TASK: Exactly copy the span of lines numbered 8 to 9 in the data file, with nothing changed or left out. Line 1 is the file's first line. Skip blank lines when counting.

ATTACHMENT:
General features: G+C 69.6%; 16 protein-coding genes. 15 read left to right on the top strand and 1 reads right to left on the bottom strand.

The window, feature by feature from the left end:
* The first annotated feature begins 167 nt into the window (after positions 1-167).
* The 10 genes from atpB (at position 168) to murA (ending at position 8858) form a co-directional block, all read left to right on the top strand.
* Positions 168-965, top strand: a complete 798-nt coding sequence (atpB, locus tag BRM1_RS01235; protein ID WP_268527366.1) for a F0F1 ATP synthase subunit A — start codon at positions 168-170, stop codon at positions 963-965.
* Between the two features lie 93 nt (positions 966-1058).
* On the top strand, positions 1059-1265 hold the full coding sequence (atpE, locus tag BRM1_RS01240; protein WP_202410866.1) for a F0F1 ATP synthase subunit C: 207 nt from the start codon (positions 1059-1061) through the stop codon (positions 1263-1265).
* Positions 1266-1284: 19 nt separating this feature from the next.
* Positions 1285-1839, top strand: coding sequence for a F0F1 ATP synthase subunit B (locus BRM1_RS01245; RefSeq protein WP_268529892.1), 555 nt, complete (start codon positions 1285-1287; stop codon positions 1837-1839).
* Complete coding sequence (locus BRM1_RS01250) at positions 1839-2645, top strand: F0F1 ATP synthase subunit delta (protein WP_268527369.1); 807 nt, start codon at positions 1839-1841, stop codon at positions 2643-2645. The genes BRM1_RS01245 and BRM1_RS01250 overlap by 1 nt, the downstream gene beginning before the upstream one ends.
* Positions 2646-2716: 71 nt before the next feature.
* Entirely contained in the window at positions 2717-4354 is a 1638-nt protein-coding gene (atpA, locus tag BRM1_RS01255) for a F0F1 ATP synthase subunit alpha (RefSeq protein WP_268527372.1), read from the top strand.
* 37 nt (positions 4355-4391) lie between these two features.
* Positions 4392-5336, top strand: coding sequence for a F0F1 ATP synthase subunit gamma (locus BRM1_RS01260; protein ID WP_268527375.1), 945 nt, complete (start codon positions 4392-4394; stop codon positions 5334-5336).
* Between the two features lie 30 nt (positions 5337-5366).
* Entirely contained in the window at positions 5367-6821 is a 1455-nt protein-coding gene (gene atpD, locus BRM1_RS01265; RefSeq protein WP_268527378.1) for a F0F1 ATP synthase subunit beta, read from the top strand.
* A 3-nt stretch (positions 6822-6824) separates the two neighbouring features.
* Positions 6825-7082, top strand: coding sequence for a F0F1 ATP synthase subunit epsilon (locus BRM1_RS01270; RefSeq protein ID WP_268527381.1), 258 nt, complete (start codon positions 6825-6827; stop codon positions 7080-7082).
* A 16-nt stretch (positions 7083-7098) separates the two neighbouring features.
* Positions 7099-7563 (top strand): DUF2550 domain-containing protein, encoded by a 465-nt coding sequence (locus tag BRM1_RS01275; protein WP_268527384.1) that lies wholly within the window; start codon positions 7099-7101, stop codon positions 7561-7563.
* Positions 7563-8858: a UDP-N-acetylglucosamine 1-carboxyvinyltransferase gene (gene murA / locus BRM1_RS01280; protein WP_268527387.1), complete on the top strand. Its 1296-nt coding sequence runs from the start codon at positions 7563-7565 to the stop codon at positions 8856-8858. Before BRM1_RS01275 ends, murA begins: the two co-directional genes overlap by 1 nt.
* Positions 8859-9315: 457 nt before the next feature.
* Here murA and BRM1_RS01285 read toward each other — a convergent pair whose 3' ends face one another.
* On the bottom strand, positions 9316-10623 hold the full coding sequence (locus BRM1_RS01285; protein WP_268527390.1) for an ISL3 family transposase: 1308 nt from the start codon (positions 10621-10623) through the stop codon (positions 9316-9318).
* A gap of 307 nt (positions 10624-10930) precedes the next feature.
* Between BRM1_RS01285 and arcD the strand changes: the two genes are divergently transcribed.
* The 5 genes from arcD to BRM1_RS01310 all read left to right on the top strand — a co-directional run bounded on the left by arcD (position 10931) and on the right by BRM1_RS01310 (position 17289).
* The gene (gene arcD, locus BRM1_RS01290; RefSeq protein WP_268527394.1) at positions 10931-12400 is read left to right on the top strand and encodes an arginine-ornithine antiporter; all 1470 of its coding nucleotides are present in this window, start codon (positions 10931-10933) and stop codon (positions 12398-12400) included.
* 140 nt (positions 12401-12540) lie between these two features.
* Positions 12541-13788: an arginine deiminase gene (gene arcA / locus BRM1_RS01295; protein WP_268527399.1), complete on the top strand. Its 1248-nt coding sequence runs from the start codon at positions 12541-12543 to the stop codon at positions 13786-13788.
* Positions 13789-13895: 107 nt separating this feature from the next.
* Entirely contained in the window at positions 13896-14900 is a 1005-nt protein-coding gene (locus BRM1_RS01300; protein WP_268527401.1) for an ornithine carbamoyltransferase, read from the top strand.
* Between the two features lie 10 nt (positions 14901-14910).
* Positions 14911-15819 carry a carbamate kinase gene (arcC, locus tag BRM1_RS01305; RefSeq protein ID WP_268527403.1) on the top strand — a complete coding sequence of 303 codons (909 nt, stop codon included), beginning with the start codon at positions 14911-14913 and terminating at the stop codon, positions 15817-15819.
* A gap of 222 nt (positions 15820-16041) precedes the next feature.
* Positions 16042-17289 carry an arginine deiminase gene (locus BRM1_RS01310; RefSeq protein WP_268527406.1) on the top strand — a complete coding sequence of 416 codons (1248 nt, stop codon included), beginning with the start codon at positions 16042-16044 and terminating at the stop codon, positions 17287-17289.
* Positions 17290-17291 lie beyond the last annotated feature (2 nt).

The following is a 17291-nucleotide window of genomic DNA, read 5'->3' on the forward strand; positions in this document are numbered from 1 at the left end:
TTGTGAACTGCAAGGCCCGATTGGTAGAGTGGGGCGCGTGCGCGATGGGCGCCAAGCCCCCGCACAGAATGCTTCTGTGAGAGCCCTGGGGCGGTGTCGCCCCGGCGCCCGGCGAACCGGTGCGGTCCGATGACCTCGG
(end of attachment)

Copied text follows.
* Positions 1266-1284: 19 nt separating this feature from the next.
* Positions 1285-1839, top strand: coding sequence for a F0F1 ATP synthase subunit B (locus BRM1_RS01245; RefSeq protein WP_268529892.1), 555 nt, complete (start codon positions 1285-1287; stop codon positions 1837-1839).